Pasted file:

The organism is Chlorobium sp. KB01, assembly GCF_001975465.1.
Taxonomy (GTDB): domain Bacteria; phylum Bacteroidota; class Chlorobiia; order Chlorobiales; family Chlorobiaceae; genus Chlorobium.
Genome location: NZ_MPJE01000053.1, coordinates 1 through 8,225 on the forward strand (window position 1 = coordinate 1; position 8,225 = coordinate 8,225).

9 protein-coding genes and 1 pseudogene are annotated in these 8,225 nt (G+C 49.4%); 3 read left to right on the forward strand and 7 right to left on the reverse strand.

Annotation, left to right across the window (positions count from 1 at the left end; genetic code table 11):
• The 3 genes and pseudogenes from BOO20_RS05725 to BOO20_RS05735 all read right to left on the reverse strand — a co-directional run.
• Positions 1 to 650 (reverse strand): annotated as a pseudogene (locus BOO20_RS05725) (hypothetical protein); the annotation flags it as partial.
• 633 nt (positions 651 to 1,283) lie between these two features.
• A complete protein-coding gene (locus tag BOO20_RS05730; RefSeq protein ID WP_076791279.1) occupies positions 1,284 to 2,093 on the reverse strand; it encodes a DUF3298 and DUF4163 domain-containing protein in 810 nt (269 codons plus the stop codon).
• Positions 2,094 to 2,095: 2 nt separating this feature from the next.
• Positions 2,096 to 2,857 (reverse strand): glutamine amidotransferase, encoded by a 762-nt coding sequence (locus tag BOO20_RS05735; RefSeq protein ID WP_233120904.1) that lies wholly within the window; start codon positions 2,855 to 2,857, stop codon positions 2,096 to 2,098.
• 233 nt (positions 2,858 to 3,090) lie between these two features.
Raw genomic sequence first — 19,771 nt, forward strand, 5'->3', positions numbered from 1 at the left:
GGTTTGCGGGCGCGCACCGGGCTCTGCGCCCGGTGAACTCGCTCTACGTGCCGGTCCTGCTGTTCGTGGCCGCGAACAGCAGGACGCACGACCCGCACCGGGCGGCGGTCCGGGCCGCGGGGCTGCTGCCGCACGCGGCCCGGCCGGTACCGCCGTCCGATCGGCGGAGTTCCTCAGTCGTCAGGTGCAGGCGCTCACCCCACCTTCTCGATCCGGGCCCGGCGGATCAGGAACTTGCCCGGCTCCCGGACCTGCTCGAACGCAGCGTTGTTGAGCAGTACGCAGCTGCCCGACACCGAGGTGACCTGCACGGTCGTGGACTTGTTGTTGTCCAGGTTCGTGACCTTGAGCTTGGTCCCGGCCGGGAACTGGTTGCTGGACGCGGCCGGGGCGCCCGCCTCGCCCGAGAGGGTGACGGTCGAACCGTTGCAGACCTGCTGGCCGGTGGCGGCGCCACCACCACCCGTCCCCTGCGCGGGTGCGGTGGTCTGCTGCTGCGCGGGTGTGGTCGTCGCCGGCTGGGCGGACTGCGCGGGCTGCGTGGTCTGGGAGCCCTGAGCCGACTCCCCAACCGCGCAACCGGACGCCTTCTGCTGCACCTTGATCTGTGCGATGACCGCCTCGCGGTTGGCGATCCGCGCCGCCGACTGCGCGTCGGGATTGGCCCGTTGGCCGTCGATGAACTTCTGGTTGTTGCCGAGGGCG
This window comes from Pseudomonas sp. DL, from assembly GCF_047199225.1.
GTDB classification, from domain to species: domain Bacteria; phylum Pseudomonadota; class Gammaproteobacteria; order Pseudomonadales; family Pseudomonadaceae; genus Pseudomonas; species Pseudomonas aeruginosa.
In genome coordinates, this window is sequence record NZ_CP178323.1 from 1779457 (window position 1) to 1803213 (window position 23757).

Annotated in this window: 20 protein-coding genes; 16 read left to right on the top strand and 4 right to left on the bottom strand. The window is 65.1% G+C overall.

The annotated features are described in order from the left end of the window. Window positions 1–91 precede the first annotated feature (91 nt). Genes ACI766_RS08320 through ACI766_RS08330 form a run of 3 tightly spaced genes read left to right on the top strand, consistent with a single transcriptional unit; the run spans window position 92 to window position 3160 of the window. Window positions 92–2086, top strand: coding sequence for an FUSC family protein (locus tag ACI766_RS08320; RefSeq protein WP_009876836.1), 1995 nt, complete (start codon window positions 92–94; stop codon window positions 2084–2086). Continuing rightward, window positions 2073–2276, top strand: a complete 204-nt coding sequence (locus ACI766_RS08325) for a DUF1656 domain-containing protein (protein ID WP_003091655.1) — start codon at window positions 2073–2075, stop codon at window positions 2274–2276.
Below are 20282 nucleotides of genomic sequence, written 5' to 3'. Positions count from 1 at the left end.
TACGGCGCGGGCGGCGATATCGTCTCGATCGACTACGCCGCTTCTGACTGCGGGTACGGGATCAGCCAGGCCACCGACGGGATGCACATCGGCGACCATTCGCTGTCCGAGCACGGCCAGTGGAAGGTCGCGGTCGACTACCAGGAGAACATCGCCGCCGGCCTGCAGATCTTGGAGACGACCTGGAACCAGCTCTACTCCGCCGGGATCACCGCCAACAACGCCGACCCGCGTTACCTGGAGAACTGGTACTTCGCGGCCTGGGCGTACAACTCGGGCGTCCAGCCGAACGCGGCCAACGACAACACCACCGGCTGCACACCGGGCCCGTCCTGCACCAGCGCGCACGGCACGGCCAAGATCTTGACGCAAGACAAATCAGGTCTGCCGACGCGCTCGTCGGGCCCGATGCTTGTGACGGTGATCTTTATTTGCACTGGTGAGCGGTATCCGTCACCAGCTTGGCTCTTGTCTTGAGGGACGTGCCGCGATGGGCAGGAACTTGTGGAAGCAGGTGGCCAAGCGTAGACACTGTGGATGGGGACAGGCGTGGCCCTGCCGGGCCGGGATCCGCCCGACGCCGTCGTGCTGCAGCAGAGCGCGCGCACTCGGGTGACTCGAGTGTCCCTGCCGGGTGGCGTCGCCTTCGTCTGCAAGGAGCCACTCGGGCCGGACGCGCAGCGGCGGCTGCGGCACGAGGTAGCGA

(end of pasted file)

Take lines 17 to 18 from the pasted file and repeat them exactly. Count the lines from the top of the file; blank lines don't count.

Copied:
In genome coordinates, this window is sequence record NZ_CP178323.1 from 1779457 (window position 1) to 1803213 (window position 23757).

Annotated in this window: 20 protein-coding genes; 16 read left to right on the top strand and 4 right to left on the bottom strand. The window is 65.1% G+C overall.